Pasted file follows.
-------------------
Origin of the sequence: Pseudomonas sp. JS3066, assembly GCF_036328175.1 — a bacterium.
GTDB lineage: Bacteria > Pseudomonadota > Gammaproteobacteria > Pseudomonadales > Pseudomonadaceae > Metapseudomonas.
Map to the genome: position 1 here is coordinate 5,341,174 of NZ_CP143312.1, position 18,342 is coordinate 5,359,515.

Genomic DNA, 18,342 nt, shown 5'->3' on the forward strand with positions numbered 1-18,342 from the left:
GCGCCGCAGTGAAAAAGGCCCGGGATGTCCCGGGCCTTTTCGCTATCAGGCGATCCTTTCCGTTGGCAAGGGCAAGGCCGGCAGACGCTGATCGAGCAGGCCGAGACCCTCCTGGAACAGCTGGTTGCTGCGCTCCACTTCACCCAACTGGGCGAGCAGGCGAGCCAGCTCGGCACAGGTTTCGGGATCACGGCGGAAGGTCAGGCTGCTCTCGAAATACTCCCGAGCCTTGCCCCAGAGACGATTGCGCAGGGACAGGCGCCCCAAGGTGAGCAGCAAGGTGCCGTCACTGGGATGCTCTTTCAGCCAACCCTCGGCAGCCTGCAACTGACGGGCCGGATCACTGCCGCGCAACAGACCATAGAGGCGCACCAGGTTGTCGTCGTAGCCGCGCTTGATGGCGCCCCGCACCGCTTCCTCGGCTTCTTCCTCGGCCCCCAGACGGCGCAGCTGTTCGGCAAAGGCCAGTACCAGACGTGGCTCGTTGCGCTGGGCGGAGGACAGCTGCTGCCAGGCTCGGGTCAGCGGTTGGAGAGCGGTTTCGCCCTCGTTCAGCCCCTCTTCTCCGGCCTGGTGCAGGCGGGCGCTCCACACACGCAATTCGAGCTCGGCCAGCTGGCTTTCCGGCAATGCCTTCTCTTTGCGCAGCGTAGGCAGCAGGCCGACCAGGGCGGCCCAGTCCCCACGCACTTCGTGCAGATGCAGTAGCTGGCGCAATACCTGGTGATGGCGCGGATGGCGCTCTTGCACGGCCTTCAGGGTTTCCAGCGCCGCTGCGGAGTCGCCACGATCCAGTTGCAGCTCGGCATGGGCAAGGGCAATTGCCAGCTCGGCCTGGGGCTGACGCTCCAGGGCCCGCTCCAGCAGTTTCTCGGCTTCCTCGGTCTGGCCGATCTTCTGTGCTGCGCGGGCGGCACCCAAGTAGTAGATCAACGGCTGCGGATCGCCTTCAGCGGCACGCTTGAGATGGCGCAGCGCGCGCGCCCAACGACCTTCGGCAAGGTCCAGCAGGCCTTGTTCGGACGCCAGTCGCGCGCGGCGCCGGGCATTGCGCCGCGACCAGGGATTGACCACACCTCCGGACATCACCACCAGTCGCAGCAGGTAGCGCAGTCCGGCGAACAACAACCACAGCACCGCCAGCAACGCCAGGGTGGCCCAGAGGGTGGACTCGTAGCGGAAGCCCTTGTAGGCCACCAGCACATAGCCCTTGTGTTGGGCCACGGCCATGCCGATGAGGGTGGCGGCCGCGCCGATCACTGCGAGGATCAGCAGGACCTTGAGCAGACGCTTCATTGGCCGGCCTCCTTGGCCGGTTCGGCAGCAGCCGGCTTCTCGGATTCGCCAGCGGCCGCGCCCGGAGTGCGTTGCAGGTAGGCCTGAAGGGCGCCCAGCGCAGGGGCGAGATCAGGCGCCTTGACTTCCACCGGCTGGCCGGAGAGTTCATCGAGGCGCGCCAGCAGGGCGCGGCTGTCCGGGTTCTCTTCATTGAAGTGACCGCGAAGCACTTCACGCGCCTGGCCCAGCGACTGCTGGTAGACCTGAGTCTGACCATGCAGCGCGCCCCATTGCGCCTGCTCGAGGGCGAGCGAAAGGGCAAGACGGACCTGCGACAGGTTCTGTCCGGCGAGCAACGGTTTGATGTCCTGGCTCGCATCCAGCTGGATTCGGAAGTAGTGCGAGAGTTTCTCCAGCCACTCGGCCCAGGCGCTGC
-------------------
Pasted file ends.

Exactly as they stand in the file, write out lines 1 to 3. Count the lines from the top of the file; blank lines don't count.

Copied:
Origin of the sequence: Pseudomonas sp. JS3066, assembly GCF_036328175.1 — a bacterium.
GTDB lineage: Bacteria > Pseudomonadota > Gammaproteobacteria > Pseudomonadales > Pseudomonadaceae > Metapseudomonas.
Map to the genome: position 1 here is coordinate 5,341,174 of NZ_CP143312.1, position 18,342 is coordinate 5,359,515.